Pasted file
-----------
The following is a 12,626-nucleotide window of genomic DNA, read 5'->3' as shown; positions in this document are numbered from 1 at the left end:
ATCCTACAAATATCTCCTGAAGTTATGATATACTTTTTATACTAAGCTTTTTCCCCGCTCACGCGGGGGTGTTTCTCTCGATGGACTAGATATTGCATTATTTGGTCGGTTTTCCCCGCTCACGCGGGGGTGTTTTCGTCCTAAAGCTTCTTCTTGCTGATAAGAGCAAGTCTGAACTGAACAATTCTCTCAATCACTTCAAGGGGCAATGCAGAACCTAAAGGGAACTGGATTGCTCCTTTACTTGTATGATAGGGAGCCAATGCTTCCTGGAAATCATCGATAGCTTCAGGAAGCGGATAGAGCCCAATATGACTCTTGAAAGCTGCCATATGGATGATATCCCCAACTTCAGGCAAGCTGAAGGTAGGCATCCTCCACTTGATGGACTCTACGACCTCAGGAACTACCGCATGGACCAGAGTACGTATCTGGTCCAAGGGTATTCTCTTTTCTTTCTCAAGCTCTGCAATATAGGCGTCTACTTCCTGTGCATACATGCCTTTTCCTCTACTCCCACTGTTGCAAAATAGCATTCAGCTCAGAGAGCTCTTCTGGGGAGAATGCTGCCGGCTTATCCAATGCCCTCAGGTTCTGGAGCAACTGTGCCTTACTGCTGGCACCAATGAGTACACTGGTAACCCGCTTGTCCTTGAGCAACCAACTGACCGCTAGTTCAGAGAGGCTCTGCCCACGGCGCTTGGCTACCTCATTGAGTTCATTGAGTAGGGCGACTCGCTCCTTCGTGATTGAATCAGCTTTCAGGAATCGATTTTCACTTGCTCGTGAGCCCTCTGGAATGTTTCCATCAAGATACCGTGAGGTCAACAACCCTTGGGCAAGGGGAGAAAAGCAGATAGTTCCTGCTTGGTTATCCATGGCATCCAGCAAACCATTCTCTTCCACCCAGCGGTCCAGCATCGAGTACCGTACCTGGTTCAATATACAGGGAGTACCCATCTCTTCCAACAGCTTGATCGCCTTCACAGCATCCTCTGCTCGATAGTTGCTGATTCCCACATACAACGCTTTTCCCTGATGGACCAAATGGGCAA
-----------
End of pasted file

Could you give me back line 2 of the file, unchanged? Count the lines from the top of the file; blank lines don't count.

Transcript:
ATCCTACAAATATCTCCTGAAGTTATGATATACTTTTTATACTAAGCTTTTTCCCCGCTCACGCGGGGGTGTTTCTCTCGATGGACTAGATATTGCATTATTTGGTCGGTTTTCCCCGCTCACGCGGGGGTGTTTTCGTCCTAAAGCTTCTTCTTGCTGATAAGAGCAAGTCTGAACTGAACAATTCTCTCAATCACTTCAAGGGGCAATGCAGAACCTAAAGGGAACTGGATTGCTCCTTTACTTGTATGATAGGGAGCCAATGCTTCCTGGAAATCATCGATAGCTTCAGGAAGCGGATAGAGCCCAATATGACTCTTGAAAGCTGCCATATGGATGATATCCCCAACTTCAGGCAAGCTGAAGGTAGGCATCCTCCACTTGATGGACTCTACGACCTCAGGAACTACCGCATGGACCAGAGTACGTATCTGGTCCAAGGGTATTCTCTTTTCTTTCTCAAGCTCTGCAATATAGGCGTCTACTTCCTGTGCATACATGCCTTTTCCTCTACTCCCACTGTTGCAAAATAGCATTCAGCTCAGAGAGCTCTTCTGGGGAGAATGCTGCCGGCTTATCCAATGCCCTCAGGTTCTGGAGCAACTGTGCCTTACTGCTGGCACCAATGAGTACACTGGTAACCCGCTTGTCCTTGAGCAACCAACTGACCGCTAGTTCAGAGAGGCTCTGCCCACGGCGCTTGGCTACCTCATTGAGTTCATTGAGTAGGGCGACTCGCTCCTTCGTGATTGAATCAGCTTTCAGGAATCGATTTTCACTTGCTCGTGAGCCCTCTGGAATGTTTCCATCAAGATACCGTGAGGTCAACAACCCTTGGGCAAGGGGAGAAAAGCAGATAGTTCCTGCTTGGTTATCCATGGCATCCAGCAAACCATTCTCTTCCACCCAGCGGTCCAGCATCGAGTACCGTACCTGGTTCAATATACAGGGAGTACCCATCTCTTCCAACAGCTTGATCGCCTTCACAGCATCCTCTGCTCGATAGTTGCTGATTCCCACATACAACGCTTTTCCCTGATGGACCAAATGGGCAA